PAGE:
Let us have a look at which spare parts are important to accompany you on an RV boondock trip. Of course traveling light is always the aim, so one cannot just take loads of parts along. Having travelled extensively through the Southern parts of Africa in various 4×4 vehicles and living in an RV permanently for over 10 years, has taught me a few things which I will share in this post.
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Tires are no1 on my list. There’s just nothing that makes you feel more helpless than running out of replacement tires in the middle of the Namib Desert. Plan your trip well and take at least 2 spare wheels if you possibly can. IF you can’t, get yourself a tire repair kit like this one
How to do it correctly
I have used these when working at a mower shop and never had any issues with it. It worked perfectly every time. It is quick, easy and clean. If you have the reamer ready when removing the nail from the tire, many times you can save the pressure by working right and fast.
As you remove the nail, insert the reamer. Work the reamer up and down in the hole but do not remove. Get the plug ready. Immediately insert the plug as you remove the reamer. Slide the plug down the hole about 2/3rds or 3/4 way. No, with one quick jerk, rip the tool out from the hole. The plug will stay behind and immediately seal the puncture.
3. Emergency Kit
This is a given. You need basic emergency equipment. I will start the list with the D’Arsonval Violet Ray machine. This is no small matter. These machines can assist in fixing hundreds of ailments from spider bites to joint pain and everything in-between.
It is inevitable to go boon docking and not get chomped by some or other critter. It is one of those things. Be prepared. For more on this machine, see the post.
Bicarb of Soda is a must. It sorts out heaps of ailments and keeps your body alkaline. This alone fights most sicknesses.
Aloe Vera Gel is great for sunburn, skin rashes, insect bites etc.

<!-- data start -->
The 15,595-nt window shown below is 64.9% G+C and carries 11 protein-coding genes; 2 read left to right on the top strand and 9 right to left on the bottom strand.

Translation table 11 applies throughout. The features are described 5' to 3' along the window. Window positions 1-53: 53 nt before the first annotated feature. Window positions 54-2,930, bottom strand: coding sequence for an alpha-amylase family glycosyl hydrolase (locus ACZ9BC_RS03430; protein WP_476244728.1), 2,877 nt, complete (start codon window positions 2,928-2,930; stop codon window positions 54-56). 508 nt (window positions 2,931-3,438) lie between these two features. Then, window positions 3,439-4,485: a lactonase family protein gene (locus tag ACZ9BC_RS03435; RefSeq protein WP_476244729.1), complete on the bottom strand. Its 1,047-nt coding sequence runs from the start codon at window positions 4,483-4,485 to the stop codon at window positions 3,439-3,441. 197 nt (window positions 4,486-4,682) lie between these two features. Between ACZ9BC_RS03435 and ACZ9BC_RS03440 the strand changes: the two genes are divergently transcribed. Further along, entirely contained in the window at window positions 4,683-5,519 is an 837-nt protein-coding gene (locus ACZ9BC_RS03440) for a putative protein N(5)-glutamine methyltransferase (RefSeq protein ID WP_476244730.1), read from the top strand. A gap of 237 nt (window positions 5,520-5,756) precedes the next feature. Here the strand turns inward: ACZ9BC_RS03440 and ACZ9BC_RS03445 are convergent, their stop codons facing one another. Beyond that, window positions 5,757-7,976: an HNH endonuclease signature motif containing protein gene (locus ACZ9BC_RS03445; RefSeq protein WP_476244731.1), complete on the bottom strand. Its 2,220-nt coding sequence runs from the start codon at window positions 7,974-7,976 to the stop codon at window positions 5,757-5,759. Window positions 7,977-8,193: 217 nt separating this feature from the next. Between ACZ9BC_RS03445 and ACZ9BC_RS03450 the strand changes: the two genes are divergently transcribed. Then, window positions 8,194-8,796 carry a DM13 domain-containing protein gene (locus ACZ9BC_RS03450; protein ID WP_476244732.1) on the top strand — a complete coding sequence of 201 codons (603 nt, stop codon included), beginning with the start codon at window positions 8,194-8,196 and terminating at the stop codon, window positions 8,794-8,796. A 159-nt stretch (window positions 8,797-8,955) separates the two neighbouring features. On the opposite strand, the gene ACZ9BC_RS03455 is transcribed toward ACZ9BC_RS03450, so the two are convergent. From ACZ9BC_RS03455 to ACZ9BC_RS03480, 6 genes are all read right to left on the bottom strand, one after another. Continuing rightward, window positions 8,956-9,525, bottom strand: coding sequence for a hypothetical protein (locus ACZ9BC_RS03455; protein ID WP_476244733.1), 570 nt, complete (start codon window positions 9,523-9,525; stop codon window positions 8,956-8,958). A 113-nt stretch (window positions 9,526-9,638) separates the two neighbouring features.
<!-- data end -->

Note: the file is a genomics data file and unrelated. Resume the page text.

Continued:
4. Emergency Food
Being prepared in an emergency is worth the effort. When it happens, you’ll know what I’m talking about, especially if you haven’t done it!
For emergency food, I tend to keep rotating a stash of dried fruit. Fig rolls or dried figs go a long way. Raisins and basically any dried fruit is great. It doesn’t take up much space nor weight. It lasts in warm conditions and has a lengthy shelf life.
Dried meat, when done correctly, can last for years.
Dried lentils and chickpeas can also be stowed for years. Make sure the packaging is good. It can easily get infested with mites.
Depending how remote your trip is going to be, I can suggest a set of starter brushes. It is small and light and without a starter on a heavy vehicle, you can be stranded right where you are for a long time.
A spare fan belt can save the day. It is not too bulky nor expensive. Many engines are designed so that the belt drives the alternator and water pump of which both are detrimental to the engine when out of action.
Starting-battery charging system is next on the list. I have 2 dedicated solar panels for the starting battery. I also keep a good lithium jumper pack handy. It is a great tool. It has a built-in flashlight with various settings like strobe for an emergency.
It is light, small powerful and keeps a charge for 6 months or more when fully charged and in good condition.
I tend to keep an electronic fridge thermostat in stock too. If the fridge thermostat goes, you can lose a lot of food. The thermostat is compact, light and cheap. It is also easy to install as long as your fridge has an interior light.
An led candle working off 2 x AA batteries or similar can be of great value when picking up issues with your solar power system on the RV. It can light up your kitchen area while preparing food or the engine compartment when doing repairs at night. It lasts very long, is very small and light and cheap.
Go prepared! You’ll be glad you did!